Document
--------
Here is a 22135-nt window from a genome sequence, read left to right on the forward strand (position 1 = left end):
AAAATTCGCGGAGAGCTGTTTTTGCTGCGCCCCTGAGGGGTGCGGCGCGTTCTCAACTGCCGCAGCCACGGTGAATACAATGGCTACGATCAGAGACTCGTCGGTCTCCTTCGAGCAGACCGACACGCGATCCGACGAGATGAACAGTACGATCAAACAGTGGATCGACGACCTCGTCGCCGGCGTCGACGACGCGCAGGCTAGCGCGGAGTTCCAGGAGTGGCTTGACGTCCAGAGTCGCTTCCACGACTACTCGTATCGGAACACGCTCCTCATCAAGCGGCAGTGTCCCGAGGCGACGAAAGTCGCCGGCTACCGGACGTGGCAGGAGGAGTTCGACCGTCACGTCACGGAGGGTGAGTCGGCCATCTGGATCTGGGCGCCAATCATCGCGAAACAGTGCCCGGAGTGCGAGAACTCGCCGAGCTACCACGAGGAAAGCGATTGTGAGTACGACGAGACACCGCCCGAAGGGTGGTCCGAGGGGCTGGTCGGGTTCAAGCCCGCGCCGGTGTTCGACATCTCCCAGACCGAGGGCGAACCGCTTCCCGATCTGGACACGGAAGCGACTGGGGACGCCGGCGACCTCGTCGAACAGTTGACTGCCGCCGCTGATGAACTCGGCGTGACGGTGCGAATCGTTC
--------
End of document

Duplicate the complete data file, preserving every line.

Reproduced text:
Here is a 22135-nt window from a genome sequence, read left to right on the forward strand (position 1 = left end):
AAAATTCGCGGAGAGCTGTTTTTGCTGCGCCCCTGAGGGGTGCGGCGCGTTCTCAACTGCCGCAGCCACGGTGAATACAATGGCTACGATCAGAGACTCGTCGGTCTCCTTCGAGCAGACCGACACGCGATCCGACGAGATGAACAGTACGATCAAACAGTGGATCGACGACCTCGTCGCCGGCGTCGACGACGCGCAGGCTAGCGCGGAGTTCCAGGAGTGGCTTGACGTCCAGAGTCGCTTCCACGACTACTCGTATCGGAACACGCTCCTCATCAAGCGGCAGTGTCCCGAGGCGACGAAAGTCGCCGGCTACCGGACGTGGCAGGAGGAGTTCGACCGTCACGTCACGGAGGGTGAGTCGGCCATCTGGATCTGGGCGCCAATCATCGCGAAACAGTGCCCGGAGTGCGAGAACTCGCCGAGCTACCACGAGGAAAGCGATTGTGAGTACGACGAGACACCGCCCGAAGGGTGGTCCGAGGGGCTGGTCGGGTTCAAGCCCGCGCCGGTGTTCGACATCTCCCAGACCGAGGGCGAACCGCTTCCCGATCTGGACACGGAAGCGACTGGGGACGCCGGCGACCTCGTCGAACAGTTGACTGCCGCCGCTGATGAACTCGGCGTGACGGTGCGAATCGTTC